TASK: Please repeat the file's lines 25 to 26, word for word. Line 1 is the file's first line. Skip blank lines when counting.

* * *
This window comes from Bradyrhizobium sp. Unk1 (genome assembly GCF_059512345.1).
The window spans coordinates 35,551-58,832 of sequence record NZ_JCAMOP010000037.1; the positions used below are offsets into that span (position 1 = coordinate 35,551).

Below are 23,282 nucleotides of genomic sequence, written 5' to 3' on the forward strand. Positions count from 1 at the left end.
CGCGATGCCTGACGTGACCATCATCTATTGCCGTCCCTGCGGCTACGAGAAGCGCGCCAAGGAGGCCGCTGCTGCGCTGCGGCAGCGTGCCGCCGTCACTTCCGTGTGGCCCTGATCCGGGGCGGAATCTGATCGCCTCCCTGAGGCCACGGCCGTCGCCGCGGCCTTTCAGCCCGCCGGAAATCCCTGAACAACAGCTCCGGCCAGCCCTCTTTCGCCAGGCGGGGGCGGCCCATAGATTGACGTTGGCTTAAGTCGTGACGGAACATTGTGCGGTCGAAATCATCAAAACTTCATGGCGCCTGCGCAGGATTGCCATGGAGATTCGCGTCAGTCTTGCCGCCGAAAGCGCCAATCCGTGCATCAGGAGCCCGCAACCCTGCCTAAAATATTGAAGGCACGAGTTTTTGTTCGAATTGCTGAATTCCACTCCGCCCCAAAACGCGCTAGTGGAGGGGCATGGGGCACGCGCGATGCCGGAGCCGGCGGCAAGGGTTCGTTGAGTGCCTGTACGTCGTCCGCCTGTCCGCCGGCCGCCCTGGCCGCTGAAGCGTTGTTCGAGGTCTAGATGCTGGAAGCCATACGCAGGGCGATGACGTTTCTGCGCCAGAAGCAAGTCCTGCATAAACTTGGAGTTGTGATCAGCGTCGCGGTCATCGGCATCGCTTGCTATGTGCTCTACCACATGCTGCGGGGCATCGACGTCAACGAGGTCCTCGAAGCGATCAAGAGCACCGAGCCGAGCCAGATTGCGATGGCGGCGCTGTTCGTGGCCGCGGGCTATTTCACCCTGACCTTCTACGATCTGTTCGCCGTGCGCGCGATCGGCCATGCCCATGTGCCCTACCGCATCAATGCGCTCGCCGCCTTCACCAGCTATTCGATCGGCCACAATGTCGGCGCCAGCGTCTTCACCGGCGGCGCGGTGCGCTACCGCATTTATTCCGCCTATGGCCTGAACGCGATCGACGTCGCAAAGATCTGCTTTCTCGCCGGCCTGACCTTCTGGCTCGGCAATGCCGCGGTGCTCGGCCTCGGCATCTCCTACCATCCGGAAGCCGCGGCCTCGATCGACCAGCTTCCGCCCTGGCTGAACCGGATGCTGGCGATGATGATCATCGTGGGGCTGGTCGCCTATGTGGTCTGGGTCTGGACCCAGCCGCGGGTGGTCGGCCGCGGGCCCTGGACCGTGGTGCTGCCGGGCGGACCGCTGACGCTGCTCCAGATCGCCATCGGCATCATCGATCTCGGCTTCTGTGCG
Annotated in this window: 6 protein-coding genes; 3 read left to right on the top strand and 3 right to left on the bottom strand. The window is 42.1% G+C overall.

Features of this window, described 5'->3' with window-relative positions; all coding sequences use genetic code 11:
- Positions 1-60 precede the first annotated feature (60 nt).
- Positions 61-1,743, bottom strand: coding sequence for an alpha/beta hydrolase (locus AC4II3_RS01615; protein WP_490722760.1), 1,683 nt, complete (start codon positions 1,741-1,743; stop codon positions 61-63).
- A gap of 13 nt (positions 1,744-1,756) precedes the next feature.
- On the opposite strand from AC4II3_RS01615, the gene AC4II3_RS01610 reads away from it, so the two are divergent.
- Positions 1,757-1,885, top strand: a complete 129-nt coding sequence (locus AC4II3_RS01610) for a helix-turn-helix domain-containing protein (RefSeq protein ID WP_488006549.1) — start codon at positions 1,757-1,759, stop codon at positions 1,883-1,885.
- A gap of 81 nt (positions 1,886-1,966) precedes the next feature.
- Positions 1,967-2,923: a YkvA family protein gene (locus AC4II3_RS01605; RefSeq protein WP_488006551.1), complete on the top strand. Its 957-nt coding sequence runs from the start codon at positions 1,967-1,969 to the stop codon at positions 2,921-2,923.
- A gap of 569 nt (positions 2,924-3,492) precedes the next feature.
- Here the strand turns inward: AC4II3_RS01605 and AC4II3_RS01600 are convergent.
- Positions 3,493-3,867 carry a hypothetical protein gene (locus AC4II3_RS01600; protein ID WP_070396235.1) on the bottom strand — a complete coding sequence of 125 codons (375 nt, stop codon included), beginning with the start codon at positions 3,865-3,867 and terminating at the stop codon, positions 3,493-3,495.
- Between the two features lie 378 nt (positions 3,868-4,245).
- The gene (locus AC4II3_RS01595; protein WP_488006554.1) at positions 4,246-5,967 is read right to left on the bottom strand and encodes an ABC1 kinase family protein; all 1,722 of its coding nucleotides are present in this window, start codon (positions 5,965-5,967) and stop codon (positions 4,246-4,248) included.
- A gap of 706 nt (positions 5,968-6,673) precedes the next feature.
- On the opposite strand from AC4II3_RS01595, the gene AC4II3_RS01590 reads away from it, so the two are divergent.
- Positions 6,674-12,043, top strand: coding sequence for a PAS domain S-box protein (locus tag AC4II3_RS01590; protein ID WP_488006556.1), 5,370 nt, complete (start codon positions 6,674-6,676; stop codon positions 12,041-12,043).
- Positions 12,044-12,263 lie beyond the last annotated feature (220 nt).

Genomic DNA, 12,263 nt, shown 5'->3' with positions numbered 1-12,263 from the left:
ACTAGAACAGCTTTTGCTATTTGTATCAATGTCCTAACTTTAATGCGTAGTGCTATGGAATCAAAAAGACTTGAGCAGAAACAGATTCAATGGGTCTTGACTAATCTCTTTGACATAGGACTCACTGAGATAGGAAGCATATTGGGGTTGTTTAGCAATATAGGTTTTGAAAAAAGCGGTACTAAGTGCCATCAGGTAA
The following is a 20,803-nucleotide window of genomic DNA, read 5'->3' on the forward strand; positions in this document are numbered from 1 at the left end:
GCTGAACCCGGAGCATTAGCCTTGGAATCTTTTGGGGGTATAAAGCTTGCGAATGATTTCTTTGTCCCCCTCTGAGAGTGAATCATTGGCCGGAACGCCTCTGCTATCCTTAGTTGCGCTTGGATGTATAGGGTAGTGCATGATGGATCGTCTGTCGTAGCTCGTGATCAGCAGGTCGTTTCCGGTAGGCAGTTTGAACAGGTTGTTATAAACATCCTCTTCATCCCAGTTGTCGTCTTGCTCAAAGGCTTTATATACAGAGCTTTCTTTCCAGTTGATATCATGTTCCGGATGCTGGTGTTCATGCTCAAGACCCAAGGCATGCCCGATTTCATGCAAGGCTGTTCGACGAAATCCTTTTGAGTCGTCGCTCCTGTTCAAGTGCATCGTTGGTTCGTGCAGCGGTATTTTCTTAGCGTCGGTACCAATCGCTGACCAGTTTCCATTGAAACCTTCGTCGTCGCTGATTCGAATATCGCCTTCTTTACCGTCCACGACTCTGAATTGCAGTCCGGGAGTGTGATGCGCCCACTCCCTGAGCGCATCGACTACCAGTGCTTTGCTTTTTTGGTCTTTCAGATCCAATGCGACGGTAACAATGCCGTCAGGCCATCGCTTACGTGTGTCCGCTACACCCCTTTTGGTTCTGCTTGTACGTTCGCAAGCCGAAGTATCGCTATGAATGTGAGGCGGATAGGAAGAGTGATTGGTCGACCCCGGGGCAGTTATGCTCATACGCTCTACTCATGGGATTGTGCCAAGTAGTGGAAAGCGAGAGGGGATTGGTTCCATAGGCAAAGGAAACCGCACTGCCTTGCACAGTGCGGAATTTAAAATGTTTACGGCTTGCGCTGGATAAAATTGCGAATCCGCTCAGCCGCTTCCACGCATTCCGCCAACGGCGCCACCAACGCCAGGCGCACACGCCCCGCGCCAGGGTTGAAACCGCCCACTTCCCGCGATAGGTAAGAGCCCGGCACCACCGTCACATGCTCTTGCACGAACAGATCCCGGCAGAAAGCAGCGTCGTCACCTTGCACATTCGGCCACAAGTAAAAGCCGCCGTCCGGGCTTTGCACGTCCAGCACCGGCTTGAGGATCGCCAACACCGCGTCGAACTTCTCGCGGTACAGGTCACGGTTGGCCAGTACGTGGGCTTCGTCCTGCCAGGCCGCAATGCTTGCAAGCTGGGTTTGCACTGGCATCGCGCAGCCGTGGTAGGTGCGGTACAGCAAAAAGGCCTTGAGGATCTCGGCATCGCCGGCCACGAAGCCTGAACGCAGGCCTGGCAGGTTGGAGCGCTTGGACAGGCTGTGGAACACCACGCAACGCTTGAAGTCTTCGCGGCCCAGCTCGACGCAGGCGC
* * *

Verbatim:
The following is a 20,803-nucleotide window of genomic DNA, read 5'->3' on the forward strand; positions in this document are numbered from 1 at the left end:
GCTGAACCCGGAGCATTAGCCTTGGAATCTTTTGGGGGTATAAAGCTTGCGAATGATTTCTTTGTCCCCCTCTGAGAGTGAATCATTGGCCGGAACGCCTCTGCTATCCTTAGTTGCGCTTGGATGTATAGGGTAGTGCATGATGGATCGTCTGTCGTAGCTCGTGATCAGCAGGTCGTTTCCGGTAGGCAGTTTGAACAGGTTGTTATAAACATCCTCTTCATCCCAGTTGTCGTCTTGCTCAAAGGCTTTATATACAGAGCTTTCTTTCCAGTTGATATCATGTTCCGGATGCTGGTGTTCATGCTCAAGACCCAAGGCATGCCCGATTTCATGCAAGGCTGTTCGACGAAATCCTTTTGAGTCGTCGCTCCTGTTCAAGTGCATCGTTGGTTCGTGCAGCGGTATTTTCTTAGCGTCGGTACCAATCGCTGACCAGTTTCCATTGAAACCTTCGTCGTCGCTGATTCGAATATCGCCTTCTTTACCGTCCACGACTCTGAATTGCAGTCCGGGAGTGTGATGCGCCCACTCCCTGAGCGCATCGACTACCAGTGCTTTGCTTTTTTGGTCTTTCAGATCCAATGCGACGGTAACAATGCCGTCAGGCCATCGCTTACGTGTGTCCGCTACACCCCTTTTGGTTCTGCTTGTACGTTCGCAAGCCGAAGTATCGCTATGAATGTGAGGCGGATAGGAAGAGTGATTGGTCGACCCCGGGGCAGTTATGCTCATACGCTCTACTCATGGGATTGTGCCAAGTAGTGGAAAGCGAGAGGGGATTGGTTCCATAGGCAAAGGAAACCGCACTGCCTTGCACAGTGCGGAATTTAAAATGTTTACGGCTTGCGCTGGATAAAATTGCGAATCCGCTCAGCCGCTTCCACGCATTCCGCCAACGGCGCCACCAACGCCAGGCGCACACGCCCCGCGCCAGGGTTGAAACCGCCCACTTCCCGCGATAGGTAAGAGCCCGGCACCACCGTCACATGCTCTTGCACGAACAGATCCCGGCAGAAAGCAGCGTCGTCACCTTGCACATTCGGCCACAAGTAAAAGCCGCCGTCCGGGCTTTGCACGTCCAGCACCGGCTTGAGGATCGCCAACACCGCGTCGAACTTCTCGCGGTACAGGTCACGGTTGGCCAGTACGTGGGCTTCGTCCTGCCAGGCCGCAATGCTTGCAAGCTGGGTTTGCACTGGCATCGCGCAGCCGTGGTAGGTGCGGTACAGCAAAAAGGCCTTGAGGATCTCGGCATCGCCGGCCACGAAGCCTGAACGCAGGCCTGGCAGGTTGGAGCGCTTGGACAGGCTGTGGAACACCACGCAACGCTTGAAGTCTTCGCGGCCCAGCTCGACGCAGGCGC